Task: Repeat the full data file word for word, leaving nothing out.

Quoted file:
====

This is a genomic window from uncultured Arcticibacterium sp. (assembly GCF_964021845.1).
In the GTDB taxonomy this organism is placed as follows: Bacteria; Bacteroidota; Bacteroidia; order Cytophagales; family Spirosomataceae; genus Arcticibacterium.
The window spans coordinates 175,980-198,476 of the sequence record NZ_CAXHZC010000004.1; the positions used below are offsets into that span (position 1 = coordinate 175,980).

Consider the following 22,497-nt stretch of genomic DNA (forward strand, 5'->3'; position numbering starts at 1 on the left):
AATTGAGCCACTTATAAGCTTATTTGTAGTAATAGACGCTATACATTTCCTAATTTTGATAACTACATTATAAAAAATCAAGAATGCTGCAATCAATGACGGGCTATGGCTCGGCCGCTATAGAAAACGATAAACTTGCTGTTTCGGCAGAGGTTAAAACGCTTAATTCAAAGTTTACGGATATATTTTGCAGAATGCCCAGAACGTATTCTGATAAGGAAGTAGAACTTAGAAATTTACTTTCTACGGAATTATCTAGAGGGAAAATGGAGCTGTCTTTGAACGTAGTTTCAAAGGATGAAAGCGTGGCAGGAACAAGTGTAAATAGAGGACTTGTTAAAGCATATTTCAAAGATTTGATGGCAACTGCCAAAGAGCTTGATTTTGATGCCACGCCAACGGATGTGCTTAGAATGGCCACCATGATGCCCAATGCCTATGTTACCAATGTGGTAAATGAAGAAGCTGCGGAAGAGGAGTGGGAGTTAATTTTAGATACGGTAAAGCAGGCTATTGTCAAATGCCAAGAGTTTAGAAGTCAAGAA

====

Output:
This is a genomic window from uncultured Arcticibacterium sp. (assembly GCF_964021845.1).
In the GTDB taxonomy this organism is placed as follows: Bacteria; Bacteroidota; Bacteroidia; order Cytophagales; family Spirosomataceae; genus Arcticibacterium.
The window spans coordinates 175,980-198,476 of the sequence record NZ_CAXHZC010000004.1; the positions used below are offsets into that span (position 1 = coordinate 175,980).

Consider the following 22,497-nt stretch of genomic DNA (forward strand, 5'->3'; position numbering starts at 1 on the left):
AATTGAGCCACTTATAAGCTTATTTGTAGTAATAGACGCTATACATTTCCTAATTTTGATAACTACATTATAAAAAATCAAGAATGCTGCAATCAATGACGGGCTATGGCTCGGCCGCTATAGAAAACGATAAACTTGCTGTTTCGGCAGAGGTTAAAACGCTTAATTCAAAGTTTACGGATATATTTTGCAGAATGCCCAGAACGTATTCTGATAAGGAAGTAGAACTTAGAAATTTACTTTCTACGGAATTATCTAGAGGGAAAATGGAGCTGTCTTTGAACGTAGTTTCAAAGGATGAAAGCGTGGCAGGAACAAGTGTAAATAGAGGACTTGTTAAAGCATATTTCAAAGATTTGATGGCAACTGCCAAAGAGCTTGATTTTGATGCCACGCCAACGGATGTGCTTAGAATGGCCACCATGATGCCCAATGCCTATGTTACCAATGTGGTAAATGAAGAAGCTGCGGAAGAGGAGTGGGAGTTAATTTTAGATACGGTAAAGCAGGCTATTGTCAAATGCCAAGAGTTTAGAAGTCAAGAA